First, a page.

Starbound is finally, finally, finally, FINALLY out. Let me give you some perspective on my overuse of the word finally. The last time I played Starbound was in the early beta testing period in January of 2014. When I pledged my support to the game’s crowdfunding campaign it was April 2013. When I first heard rumblings about the game it must’ve been late 2011 or early 2012. Over the last 4+ years I’ve casually watched the game’s progress reports roll in, eagerly awaiting this 1.0 release.

It’s come so far from “Terraria in space” and I’m so happy for the gang at Chucklefish. The trailer above, set to Curtis Schweitzer’s magnificent soundtrack, feels like the perfect bittersweet send off as the game launches into retail release. I hope to dig into it myself in streams and videos over the coming weeks.

Done Playing: Tetris Twist (Browser)


I’ve been a little fixated on Tetris lately so I gave the announcement of Tetris Twist more than my passing oh-they-made-a-new-one reaction. It’s also free and browser-based and built in HTML5 so there’s no need to install a dubious plug-in. That makes for a pretty low barrier to entry. Unfortunately, the biggest “twist” in Tetris Twist is the mobile gamification built around the classic gameplay, despite not being playable on a mobile device. I present the evidence:

Exhibit A: a sprawling world map of bite-size stages
Exhibit B: a 3-star rating system based on score
Exhibit C: excessive ads

What this amounts to are 90-second sessions of Tetris bookended with a commercial or sometimes a blank box where a commercial should be that requires you to refresh the entire page. This goes on and on in chunks of 20 stages, each based around a new city with a new gameplay element. The first “world” introduces score cells that sometimes force you to fill up the well with junk on purpose to reach and clear them. The combination of pre-set garbage lines and score cells adds just a little strategy to the familiar game of Tetris.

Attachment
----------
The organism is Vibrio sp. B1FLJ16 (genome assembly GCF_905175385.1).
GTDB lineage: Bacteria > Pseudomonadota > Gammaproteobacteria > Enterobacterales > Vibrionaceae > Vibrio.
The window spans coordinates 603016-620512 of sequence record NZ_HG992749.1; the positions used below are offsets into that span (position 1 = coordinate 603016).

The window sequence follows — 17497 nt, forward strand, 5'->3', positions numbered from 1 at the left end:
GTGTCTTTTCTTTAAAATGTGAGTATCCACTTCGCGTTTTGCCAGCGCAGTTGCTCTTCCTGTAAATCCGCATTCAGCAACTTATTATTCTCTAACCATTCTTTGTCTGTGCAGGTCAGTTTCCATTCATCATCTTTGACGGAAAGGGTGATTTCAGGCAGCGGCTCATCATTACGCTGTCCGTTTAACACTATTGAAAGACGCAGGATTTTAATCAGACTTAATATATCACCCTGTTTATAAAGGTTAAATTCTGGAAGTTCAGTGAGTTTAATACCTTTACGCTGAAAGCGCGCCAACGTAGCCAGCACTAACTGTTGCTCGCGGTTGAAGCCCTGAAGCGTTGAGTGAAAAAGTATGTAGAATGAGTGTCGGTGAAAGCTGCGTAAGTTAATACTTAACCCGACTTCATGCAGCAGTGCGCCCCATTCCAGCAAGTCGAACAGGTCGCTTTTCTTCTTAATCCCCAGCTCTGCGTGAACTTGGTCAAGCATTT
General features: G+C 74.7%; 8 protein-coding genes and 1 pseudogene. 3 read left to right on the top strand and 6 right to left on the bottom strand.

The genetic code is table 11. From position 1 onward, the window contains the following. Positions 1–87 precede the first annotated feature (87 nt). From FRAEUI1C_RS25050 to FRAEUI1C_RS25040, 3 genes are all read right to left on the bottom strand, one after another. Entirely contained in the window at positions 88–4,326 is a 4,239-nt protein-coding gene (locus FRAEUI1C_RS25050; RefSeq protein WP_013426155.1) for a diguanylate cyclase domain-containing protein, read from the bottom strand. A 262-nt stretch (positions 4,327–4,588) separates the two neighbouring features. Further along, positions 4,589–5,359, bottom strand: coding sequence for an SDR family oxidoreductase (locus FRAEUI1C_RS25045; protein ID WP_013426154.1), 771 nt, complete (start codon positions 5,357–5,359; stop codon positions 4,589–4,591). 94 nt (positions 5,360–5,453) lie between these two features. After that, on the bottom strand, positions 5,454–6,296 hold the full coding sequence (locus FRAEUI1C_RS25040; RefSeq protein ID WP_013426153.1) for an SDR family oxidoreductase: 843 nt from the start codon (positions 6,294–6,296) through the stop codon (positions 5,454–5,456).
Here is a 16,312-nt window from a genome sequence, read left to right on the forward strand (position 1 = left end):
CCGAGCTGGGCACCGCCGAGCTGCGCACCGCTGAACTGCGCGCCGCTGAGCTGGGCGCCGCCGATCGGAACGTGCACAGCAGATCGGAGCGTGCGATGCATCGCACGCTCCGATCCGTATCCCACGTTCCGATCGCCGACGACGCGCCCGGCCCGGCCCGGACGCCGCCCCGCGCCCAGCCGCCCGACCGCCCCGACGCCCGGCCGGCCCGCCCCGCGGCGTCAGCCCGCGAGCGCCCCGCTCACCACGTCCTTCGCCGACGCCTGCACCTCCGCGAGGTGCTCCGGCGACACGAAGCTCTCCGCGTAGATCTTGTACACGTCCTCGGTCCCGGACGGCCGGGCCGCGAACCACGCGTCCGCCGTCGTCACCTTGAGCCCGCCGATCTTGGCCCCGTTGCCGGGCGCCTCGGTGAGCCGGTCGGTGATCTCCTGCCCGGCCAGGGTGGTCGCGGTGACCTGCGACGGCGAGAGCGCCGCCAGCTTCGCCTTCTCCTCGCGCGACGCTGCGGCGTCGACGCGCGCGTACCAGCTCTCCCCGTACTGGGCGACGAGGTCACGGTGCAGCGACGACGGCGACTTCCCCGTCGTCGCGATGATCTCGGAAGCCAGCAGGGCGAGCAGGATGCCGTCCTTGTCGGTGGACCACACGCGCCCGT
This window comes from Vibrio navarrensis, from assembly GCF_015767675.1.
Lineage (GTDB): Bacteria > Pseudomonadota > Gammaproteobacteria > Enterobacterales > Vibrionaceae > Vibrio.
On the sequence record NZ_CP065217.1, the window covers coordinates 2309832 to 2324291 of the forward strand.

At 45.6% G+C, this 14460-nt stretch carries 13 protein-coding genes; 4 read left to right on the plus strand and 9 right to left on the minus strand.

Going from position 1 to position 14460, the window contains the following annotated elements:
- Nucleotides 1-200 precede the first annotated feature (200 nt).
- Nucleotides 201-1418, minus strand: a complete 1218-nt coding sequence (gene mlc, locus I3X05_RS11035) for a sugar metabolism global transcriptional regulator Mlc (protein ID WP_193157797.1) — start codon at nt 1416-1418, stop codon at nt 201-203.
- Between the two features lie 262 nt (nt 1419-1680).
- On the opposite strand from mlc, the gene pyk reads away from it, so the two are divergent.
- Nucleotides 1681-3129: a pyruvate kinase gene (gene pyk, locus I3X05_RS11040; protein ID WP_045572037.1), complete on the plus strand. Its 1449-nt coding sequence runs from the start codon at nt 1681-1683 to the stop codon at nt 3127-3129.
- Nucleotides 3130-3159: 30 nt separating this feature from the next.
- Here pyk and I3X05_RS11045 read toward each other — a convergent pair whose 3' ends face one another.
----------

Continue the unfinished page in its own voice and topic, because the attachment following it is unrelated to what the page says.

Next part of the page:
There are promises of intriguing mechanics like Gravity Mode and Hourglass Mode that I’d like to see but they’re buried behind constant commercial breaks and a finicky new control scheme. Also very mobile-centric, the default controls use only the mouse and two buttons to play. Left click drops, right click swaps out your Hold piece and there is no rotation control. Instead, the silhouette of your rapidly sinking piece “sticks” in different configurations as you move the mouse around. It enables faster play and makes risky T-Spins effortless but it fails when the speed ramps up or precision placement becomes critical. Lo and behold there are classic keyboard controls which the game never points out but the mouse is what it was clearly designed around.

Like so many other free-to-play iterations on classic franchises (I’m lookin’ at you Plants vs Zombies Adventures and SimCity Social), Tetris Twist has me torn up. I liked playing it, even with the funky new control scheme, but the constant interruptions and brief stages turned me away before I could get to the interesting new parts. But you don’t have to take my word for it, Levar, because it’s free! Try it for yourself and let me know if it gets any better after Stage 40.